The problem isn’t as bad as it used to be. The proportion of Black and Hispanic households without bank accounts has declined significantly in recent years. More banks are offering inexpensive accounts without overdraft fees (which cost the poorest customers billions of dollars a year). The government’s pandemic response may have helped, too. According to one survey, 7% of U.S. consumers said they’d opened new accounts to receive Covid-19 relief payments.
Still, the U.S. compares poorly to countries such as Australia, Canada and Germany, which are almost 100% banked. In many American neighborhoods, bank branches are nonexistent.
Fintech startups are trying to meet the need but struggle to satisfy the licensing requirements of 50 different states and to draw consumers from less scrupulous lenders with big marketing budgets.
This is where the postal service comes in. Its network of 30,000 branches dwarfs those of even the largest banks, with a presence in some of the most neglected places, both urban and rural. Most countries use their postal networks to deliver banking services — and so did the U.S. from 1911 to 1966. Despite its financial and operational difficulties, the post office remains popular with users.
Turning the post office into a full-fledged bank isn’t the way to go. That would require expertise in risk assessment, account management and security systems that it doesn’t have. But the post office does have infrastructure, access and reputation.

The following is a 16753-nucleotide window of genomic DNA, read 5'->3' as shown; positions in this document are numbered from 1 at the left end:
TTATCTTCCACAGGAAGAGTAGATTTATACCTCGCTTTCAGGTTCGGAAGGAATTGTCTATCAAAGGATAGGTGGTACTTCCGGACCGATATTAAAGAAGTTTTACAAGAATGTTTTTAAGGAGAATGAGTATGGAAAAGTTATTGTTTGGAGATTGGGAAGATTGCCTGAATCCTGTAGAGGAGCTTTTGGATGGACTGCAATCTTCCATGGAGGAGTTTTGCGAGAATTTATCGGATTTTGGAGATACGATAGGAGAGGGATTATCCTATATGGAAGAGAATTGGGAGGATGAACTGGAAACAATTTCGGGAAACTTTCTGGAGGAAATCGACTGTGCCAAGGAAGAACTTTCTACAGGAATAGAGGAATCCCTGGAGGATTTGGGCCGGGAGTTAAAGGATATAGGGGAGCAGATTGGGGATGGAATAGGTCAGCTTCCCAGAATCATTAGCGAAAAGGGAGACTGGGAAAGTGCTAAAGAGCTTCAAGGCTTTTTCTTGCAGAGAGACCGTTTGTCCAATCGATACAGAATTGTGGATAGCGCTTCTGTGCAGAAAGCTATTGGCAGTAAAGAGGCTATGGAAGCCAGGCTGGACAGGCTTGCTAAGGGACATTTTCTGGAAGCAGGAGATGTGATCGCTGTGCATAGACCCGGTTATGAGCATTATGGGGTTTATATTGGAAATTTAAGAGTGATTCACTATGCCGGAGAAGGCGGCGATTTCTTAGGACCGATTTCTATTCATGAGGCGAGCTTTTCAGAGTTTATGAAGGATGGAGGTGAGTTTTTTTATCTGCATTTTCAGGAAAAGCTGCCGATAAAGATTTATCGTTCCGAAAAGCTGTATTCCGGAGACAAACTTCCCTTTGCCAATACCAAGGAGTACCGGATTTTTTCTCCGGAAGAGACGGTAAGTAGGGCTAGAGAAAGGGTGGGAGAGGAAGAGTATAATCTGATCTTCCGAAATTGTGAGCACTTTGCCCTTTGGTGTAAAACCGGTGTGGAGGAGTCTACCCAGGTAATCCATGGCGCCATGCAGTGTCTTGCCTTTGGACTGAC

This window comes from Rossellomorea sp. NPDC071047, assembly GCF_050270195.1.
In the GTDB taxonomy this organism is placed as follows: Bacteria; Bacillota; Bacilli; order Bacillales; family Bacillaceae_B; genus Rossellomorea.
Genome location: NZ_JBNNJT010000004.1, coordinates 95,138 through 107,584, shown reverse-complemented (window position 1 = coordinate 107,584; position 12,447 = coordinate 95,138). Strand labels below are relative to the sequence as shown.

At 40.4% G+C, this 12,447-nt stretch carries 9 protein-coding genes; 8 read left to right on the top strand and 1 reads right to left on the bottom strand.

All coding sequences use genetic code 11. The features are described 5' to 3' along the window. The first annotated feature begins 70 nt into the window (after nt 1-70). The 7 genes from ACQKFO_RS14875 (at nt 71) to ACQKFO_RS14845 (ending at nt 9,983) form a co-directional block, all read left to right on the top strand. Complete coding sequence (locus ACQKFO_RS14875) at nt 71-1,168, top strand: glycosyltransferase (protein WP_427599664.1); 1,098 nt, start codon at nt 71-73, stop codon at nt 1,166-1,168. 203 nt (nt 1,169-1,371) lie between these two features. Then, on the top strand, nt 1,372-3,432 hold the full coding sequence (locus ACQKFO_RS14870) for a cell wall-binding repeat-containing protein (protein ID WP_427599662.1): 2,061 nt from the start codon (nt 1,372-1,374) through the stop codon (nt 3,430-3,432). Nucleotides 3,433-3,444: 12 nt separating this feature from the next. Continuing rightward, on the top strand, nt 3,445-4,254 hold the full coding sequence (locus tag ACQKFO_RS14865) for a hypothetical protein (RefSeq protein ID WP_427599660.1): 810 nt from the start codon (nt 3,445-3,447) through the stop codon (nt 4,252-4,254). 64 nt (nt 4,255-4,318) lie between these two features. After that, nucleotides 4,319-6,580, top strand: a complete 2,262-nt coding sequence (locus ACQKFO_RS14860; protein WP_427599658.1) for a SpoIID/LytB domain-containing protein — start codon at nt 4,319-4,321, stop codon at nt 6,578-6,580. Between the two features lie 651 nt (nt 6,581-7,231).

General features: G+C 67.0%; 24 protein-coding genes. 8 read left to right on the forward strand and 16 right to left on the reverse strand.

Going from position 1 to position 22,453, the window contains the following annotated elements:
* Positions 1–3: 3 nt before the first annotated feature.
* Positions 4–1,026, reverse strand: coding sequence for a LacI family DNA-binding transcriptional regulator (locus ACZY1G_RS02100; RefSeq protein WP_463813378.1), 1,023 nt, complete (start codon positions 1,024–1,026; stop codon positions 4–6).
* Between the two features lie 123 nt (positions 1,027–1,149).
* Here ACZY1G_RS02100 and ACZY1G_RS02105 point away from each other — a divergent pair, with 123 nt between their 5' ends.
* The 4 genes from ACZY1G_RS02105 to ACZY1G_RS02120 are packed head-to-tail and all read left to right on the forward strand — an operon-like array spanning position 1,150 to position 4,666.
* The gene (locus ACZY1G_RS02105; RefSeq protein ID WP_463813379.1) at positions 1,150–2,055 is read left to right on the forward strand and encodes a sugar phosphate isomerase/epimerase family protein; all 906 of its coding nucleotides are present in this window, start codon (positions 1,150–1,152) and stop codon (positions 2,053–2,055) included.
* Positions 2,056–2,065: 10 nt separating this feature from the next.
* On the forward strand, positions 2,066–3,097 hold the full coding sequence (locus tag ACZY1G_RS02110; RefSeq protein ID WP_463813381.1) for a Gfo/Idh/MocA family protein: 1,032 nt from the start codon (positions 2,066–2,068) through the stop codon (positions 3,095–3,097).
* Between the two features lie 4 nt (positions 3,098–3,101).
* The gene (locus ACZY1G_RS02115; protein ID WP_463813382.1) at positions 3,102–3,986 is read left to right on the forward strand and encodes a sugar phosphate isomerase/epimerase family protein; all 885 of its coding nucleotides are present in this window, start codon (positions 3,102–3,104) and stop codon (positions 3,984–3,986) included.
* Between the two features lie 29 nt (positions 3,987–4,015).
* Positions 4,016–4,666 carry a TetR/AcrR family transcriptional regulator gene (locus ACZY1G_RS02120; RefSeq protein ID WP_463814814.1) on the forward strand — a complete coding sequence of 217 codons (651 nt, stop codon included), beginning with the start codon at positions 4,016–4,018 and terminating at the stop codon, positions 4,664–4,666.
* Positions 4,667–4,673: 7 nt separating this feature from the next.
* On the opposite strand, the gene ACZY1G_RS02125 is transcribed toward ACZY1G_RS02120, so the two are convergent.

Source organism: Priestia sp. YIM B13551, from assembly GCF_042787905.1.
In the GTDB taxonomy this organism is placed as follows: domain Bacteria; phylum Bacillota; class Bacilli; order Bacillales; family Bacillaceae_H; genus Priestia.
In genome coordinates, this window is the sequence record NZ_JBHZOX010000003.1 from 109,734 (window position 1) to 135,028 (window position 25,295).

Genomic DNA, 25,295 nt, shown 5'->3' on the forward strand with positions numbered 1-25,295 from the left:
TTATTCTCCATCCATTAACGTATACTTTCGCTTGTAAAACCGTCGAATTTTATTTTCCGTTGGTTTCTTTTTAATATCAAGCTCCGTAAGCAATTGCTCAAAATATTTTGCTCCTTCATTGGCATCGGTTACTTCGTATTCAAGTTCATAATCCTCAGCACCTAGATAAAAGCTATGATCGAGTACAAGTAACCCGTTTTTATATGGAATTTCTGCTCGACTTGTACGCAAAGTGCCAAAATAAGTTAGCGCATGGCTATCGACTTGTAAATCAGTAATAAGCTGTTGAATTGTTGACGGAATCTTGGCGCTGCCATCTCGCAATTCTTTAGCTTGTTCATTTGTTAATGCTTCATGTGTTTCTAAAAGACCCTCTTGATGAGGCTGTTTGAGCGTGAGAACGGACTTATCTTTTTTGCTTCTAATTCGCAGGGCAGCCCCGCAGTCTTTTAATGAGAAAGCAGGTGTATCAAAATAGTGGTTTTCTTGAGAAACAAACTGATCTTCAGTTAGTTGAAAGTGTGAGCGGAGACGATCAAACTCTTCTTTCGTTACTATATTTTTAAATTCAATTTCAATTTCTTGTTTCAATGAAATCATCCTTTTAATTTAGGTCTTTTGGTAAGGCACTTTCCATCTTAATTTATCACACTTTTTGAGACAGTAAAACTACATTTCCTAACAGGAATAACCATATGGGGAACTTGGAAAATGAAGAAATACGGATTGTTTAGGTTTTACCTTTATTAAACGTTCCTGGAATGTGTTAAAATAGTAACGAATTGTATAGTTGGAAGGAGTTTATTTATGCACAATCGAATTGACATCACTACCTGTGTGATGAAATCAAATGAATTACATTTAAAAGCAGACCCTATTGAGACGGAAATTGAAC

If Congress granted the necessary authority, these assets could be used to build a distribution network for a curated selection of financial services provided by others.
Wells Fargo Launches Effort To Increase Services To The Unbanked
Wells Fargo & Co., the fourth-largest U.S. bank, is rolling out an initiative to bring more people into the banking system.
The firm said it will increase access to affordable products, expand financial-education offerings and launch a National Unbanked Advisory Task Force. Wells Fargo also will set a 10-year goal for reducing the number of people who are unbanked, according to a statement Monday.
“We recognize the high number of unbanked households is a complex and long-standing issue that will require gathering the best minds, ideas, products and educational resources from across our communities to bring about change,” Chief Executive Officer Charlie Scharf said in the statement. “Through our initiative, we will organize our resources under one umbrella and work with a broad and diverse group of stakeholders on a sustained multiyear effort to accelerate financial inclusion in the U.S.”
One in four U.S. adults is considered unbanked or underbanked in the U.S., according to the nonprofit Financial Health Network, which says those consumers pay almost $200 billion a year in fees and interest on financial products. The problem intensifies the nation’s wealth gap, which disproportionately affects minority groups.
Over the past year, corporate America has increasingly responded to systemic racism in the U.S. after the killings of George Floyd and other African Americans by police officers. Critics have singled out the financial industry for creating and prolonging economic disparities.